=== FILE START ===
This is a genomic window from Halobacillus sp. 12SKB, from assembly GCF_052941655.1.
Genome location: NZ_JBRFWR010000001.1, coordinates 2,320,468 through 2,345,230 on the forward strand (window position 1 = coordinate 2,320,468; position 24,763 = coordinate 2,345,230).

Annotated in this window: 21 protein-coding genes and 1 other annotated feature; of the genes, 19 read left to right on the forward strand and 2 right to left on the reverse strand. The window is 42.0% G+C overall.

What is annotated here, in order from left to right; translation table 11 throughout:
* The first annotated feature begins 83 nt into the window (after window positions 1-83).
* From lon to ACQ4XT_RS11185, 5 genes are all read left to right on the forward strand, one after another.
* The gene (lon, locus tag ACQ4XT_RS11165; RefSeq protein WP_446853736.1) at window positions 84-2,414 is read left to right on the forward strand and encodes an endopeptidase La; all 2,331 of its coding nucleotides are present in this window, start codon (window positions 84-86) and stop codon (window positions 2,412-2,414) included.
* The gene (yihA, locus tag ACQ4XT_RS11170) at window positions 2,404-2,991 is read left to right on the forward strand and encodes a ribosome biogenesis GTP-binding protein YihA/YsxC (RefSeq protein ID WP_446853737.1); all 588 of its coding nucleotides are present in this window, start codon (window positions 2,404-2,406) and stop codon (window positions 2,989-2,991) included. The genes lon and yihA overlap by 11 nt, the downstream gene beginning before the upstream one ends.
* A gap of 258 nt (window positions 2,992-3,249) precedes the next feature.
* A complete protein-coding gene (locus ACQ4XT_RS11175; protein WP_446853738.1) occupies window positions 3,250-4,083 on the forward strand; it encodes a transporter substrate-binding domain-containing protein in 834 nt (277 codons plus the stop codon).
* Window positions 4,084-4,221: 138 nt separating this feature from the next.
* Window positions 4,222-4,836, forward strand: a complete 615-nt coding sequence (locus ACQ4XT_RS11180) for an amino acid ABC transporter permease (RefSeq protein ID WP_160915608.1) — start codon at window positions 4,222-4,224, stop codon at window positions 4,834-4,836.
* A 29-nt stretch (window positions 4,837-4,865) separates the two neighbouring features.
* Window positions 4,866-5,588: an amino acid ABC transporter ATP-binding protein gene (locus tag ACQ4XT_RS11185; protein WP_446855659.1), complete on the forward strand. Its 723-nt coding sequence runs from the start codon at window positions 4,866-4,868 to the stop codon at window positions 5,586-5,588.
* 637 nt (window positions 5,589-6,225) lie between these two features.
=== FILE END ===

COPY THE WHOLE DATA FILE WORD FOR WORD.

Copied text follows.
This is a genomic window from Halobacillus sp. 12SKB, from assembly GCF_052941655.1.
Genome location: NZ_JBRFWR010000001.1, coordinates 2,320,468 through 2,345,230 on the forward strand (window position 1 = coordinate 2,320,468; position 24,763 = coordinate 2,345,230).

Annotated in this window: 21 protein-coding genes and 1 other annotated feature; of the genes, 19 read left to right on the forward strand and 2 right to left on the reverse strand. The window is 42.0% G+C overall.

What is annotated here, in order from left to right; translation table 11 throughout:
* The first annotated feature begins 83 nt into the window (after window positions 1-83).
* From lon to ACQ4XT_RS11185, 5 genes are all read left to right on the forward strand, one after another.
* The gene (lon, locus tag ACQ4XT_RS11165; RefSeq protein WP_446853736.1) at window positions 84-2,414 is read left to right on the forward strand and encodes an endopeptidase La; all 2,331 of its coding nucleotides are present in this window, start codon (window positions 84-86) and stop codon (window positions 2,412-2,414) included.
* The gene (yihA, locus tag ACQ4XT_RS11170) at window positions 2,404-2,991 is read left to right on the forward strand and encodes a ribosome biogenesis GTP-binding protein YihA/YsxC (RefSeq protein ID WP_446853737.1); all 588 of its coding nucleotides are present in this window, start codon (window positions 2,404-2,406) and stop codon (window positions 2,989-2,991) included. The genes lon and yihA overlap by 11 nt, the downstream gene beginning before the upstream one ends.
* A gap of 258 nt (window positions 2,992-3,249) precedes the next feature.
* A complete protein-coding gene (locus ACQ4XT_RS11175; protein WP_446853738.1) occupies window positions 3,250-4,083 on the forward strand; it encodes a transporter substrate-binding domain-containing protein in 834 nt (277 codons plus the stop codon).
* Window positions 4,084-4,221: 138 nt separating this feature from the next.
* Window positions 4,222-4,836, forward strand: a complete 615-nt coding sequence (locus ACQ4XT_RS11180) for an amino acid ABC transporter permease (RefSeq protein ID WP_160915608.1) — start codon at window positions 4,222-4,224, stop codon at window positions 4,834-4,836.
* A 29-nt stretch (window positions 4,837-4,865) separates the two neighbouring features.
* Window positions 4,866-5,588: an amino acid ABC transporter ATP-binding protein gene (locus tag ACQ4XT_RS11185; protein WP_446855659.1), complete on the forward strand. Its 723-nt coding sequence runs from the start codon at window positions 4,866-4,868 to the stop codon at window positions 5,586-5,588.
* 637 nt (window positions 5,589-6,225) lie between these two features.